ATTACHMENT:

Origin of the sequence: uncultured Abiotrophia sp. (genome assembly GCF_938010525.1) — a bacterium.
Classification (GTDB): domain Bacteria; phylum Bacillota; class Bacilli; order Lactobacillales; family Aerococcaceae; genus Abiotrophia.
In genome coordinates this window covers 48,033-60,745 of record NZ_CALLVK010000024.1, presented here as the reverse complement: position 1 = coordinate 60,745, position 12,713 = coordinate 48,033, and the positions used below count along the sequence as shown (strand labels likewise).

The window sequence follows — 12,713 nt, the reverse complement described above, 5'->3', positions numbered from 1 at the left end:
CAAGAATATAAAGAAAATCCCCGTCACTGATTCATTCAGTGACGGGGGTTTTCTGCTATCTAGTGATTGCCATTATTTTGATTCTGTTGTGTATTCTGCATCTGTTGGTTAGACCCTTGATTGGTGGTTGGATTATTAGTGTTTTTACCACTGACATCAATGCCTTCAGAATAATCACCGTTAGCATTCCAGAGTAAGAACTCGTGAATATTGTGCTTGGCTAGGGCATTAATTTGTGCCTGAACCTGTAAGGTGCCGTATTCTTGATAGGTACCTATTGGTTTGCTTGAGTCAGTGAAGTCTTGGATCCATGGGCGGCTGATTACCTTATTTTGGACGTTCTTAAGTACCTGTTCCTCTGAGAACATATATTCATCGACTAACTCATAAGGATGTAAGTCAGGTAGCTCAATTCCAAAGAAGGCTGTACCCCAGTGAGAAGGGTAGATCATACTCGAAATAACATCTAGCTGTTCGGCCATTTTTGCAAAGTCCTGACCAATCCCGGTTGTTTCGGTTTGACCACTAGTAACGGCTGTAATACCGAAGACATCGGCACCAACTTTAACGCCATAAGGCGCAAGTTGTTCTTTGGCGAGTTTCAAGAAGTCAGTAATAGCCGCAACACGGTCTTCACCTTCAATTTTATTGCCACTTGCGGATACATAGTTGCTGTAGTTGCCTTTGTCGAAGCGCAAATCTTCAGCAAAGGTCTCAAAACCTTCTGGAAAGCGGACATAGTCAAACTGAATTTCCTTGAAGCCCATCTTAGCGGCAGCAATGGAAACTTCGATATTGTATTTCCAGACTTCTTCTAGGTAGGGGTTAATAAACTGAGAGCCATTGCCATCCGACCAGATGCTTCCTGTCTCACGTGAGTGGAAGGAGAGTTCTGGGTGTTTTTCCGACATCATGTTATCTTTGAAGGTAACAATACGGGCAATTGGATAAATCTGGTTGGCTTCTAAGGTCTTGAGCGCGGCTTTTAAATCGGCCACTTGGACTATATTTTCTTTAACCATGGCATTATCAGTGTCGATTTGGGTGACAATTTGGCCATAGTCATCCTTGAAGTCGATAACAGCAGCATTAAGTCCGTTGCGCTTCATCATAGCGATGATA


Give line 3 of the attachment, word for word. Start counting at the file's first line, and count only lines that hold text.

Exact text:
In genome coordinates this window covers 48,033-60,745 of record NZ_CALLVK010000024.1, presented here as the reverse complement: position 1 = coordinate 60,745, position 12,713 = coordinate 48,033, and the positions used below count along the sequence as shown (strand labels likewise).